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9

This follows from Gauss-Bonnet Theorem: If $f$ is the Gaussian curvature of a compact surface $S$ without boundary, then $$\int_S f=2\pi\chi(S)$$ where $\chi(S)$ is the Euler characteristics of $S$. In particular, if $S$ is $T^2$ the torus, we have $\chi(S)=\chi(T^2)=0$. Therefore, it is impossible for $f>0$ everywhere. BTW, for higher dimensional ...


7

By the Gauss–Bonnet theorem, the Euler characteristic of $T^2$ is given by $$\chi(T^2) = \frac{1}{2\pi} \int_{T^2} K dA$$ where $K$ is the curvature and $dA$ is the element area of $T^2$. If $K$ were everywhere positive, then this would be a positive number, for the same reason that the integral of a positive function is positive; but $\chi(T^2) = \chi(...


5

There are topological obstructions to a vector bundle admitting a flat connection: most simply, by Chern-Weil theory the real Pontryagin classes of such a bundle must all vanish. So, for example, any closed $4$-manifold with nonzero signature, such as $\mathbb{CP}^2$, does not admit a flat connection. Also by Chern-Weil theory, or by the Chern-Gauss-Bonnet ...


3

Yes, for $\mathbb{S}^2$ you can do it like that (but be careful to the poles!) Another possibility is to notice that for every two points $p,q$ there is an isometry of the sphere sending $p$ to $q$, so the curvature must be constant, say $K$, on the whole sphere. Then the Gauss-Bonnet theorem tells you that $$4\pi K = \int K dA = 4\pi.$$ Therefore, $K=1$. ...


2

Let $C_p$ be the cut locus of $p$. $C_p$ contains two type of points: (i) points $q$ such that there exist at least two minimizing geodesics from $p$ to $q$; (ii) points $q$ that are conjugate to $p$. It can be proven that $C_p$ is closed and also a null set (i.e. if $(h,U)$ is a chart, then $h (U \cap C_p)$ is a null set with respect to the usual Lebesgue ...


2

$\newcommand{\Reals}{\mathbf{R}}$"Yes." Here's a sketch. Let $U$ be a coordinate neighborhood about a point $p$ and let $(E_{i})_{i=1}^{n}$ an orthonormal frame in $U$. The tangent bundle $TU$ is trivialized by the mapping $E:U \times \Reals^{n} \to TU$ defined by $$ E(p, x) = \sum_{i} x^{i} E_{i}(p). $$ The smooth mapping $\Phi:U \times \Reals^{n} \to U \...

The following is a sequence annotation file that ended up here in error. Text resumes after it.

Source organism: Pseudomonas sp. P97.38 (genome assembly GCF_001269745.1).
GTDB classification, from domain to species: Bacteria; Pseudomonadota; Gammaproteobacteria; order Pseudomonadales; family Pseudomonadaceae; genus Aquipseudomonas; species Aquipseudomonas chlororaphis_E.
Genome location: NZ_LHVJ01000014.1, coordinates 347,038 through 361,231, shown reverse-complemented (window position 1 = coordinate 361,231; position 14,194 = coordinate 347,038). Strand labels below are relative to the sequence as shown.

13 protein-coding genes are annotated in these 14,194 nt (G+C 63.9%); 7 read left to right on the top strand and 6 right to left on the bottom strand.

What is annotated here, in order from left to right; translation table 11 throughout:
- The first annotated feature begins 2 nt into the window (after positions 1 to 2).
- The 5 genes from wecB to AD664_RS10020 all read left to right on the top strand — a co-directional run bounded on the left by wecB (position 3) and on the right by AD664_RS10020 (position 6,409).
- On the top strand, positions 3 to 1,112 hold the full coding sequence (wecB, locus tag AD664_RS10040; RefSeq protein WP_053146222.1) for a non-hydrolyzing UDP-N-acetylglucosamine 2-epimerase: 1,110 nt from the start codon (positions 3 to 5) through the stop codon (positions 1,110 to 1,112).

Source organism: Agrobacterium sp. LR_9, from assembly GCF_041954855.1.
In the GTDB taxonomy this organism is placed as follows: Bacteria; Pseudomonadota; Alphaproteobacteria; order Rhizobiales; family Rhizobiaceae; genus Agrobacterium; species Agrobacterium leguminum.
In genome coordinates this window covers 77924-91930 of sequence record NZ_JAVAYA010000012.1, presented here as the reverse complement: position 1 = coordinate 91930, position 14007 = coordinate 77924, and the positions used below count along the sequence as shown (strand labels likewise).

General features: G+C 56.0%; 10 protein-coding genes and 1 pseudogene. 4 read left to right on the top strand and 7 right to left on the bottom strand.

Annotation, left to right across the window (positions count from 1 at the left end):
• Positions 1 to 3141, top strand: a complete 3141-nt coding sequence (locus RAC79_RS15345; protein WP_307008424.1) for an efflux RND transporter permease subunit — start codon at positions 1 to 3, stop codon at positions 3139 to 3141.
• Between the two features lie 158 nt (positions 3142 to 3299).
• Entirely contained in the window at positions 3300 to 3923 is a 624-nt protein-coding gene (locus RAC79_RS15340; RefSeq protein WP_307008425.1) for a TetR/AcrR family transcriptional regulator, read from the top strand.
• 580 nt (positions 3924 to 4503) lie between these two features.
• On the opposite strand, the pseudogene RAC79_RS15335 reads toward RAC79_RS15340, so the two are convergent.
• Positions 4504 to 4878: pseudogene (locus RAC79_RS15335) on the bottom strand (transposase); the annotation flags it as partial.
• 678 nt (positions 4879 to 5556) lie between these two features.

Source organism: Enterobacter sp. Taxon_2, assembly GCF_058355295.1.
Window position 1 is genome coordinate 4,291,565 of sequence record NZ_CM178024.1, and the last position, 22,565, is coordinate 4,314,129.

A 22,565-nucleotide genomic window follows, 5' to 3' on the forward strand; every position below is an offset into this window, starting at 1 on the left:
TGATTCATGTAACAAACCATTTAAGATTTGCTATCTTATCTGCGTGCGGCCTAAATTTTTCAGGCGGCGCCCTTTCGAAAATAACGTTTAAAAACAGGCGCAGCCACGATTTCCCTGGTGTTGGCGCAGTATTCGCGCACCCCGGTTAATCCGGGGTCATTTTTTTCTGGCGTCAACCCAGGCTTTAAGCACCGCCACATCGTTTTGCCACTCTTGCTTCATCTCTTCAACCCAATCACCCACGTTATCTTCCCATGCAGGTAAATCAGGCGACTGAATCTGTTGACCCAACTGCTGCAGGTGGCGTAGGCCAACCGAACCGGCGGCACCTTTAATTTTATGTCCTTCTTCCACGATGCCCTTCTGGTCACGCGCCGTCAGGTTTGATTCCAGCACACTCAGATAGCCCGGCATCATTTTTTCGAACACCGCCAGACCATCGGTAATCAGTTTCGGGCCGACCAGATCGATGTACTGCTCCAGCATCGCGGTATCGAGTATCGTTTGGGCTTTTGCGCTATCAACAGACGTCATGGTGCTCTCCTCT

2

Because $\dfrac{\partial\phi}{\partial s}(0,a) = \dfrac{\partial\phi}{\partial s}(0,b) = 0$! As you yourself wrote, the endpoints stay fixed during the variation. Indeed, $\dfrac{\partial\phi}{\partial s}(s,a) = \dfrac{\partial\phi}{\partial s}(s,b) = 0$ for all $s$.


2

Consider, $\frac{d}{dt}Y(c(t)) = (\frac{d}{dt}Y_1(c(t)), \cdots , \frac{d}{dt}Y_n(c(t)))$. Moreover, each component function of $Y$ is a function of the coordinates $x_1, \dots , x_n$: $$ Y_j = Y_j(x_1, \dots , x_n )$$ Also, $c'(0) = X(p)$ by construction ($c$ is the curve whose tangent vector produces the vector attached to $p$ by the vector field $X$). ...


2

Yes, a Riemannian metric is an algebraic object (or tensor field): That is, $g(X, Y)$ at a point $p$ depends only on the values $X_{p}$ and $Y_{p}$ of the vector fields $X$ and $Y$. Bilinearity over smooth functions is another way to say the same thing.


1

A slight extension of what you refer to as the "fundamental theorem of Riemannian geometry" says that mappsing linear connections on $TM$ which are compatible with a Riemannian metric $g$ to their torsion is an isomorphism between metric connections and smooth sections of the bundle $\Lambda^2T^*M\otimes TM$. So for any skew symmetric tensor field $T$, there ...


1

In polar coordinates $(r,\theta_1, \dots, \theta_n)$, the rays $t\mapsto (t,a_1,a_2, \dots, a_n)$ (where the $a_i$ are constant) are known to be geodesics, and the same applies to reparametrizations $t\mapsto (\phi(t),a_1,a_2, \dots, a_n)$ . The sketch of proof you replicated shows that, in polar coordinates, the length minimizer is of this form.


1

First, we recall the definition of the norm of a tangent vector $v\in T_p M$ $$\| v\|^ 2 = g_p(v,v)$$ in this case $$g_{(x,y)} = \frac{dx^2 + dy^2}{y^2}$$ so $$\| v\|^ 2 = \frac{dx(v)^2 + dy(v)^2}{y^2}$$ and by definition of $dx$ and $dy$ $$dx(v) = v_1$$ $$dy(v) = v_2$$ so $$\| v\|^ 2 = \frac{v_1^2 + v_2^2}{y^2}$$ Using this in $\dot \gamma$ we can express $...


1

From $g= 4{ d\rho ^2+ \rho ^2 d \theta ^2 \over (1-\rho^2)^2}$ Let $R = \int _0^ \rho 2{1 \over (1-t^2)} dt= 2$artanh$(\rho)$, then $g=d R^2+\sinh^2 R d\theta ^2$, as ${\tanh R/2\over (1-\tanh^2 R/2) }= \sinh R$ . Now $g=dR^2+ \sinh^2R d\theta ^2$ proves that $g$ is rotationnaly invariant and that $R$ is the distance to the origin, so these are polar ...


1

If the tangent vectors of $\gamma_1$ and $\gamma_2$ are equal at a common point then they cannot be distinct geodesics (that point and vector serve as initial data to a system of ODEs, which has a unique solution). Therefore their derivatives are different at $y$. If we assume $\gamma_1 \cup \gamma_3$ is smooth, the tangent vector along this path has ...


1

Your notation are a bit confused. But I think there is a mistakes, it should be $$\nabla _{\dot \gamma (t)}Y_t=\left(\frac{\mathrm d a(\gamma (t))}{\mathrm d t}+\dot\gamma ^ia^j\Gamma_{ij}^k\right)\partial _k$$ Indeed, let $\gamma(t)= (\gamma ^1(t),...,\gamma ^n(t))$, and $X:=\dot\gamma =\dot\gamma ^i\partial _i$ and $Y=a^j\partial _j$. Now, \begin{align*} \...



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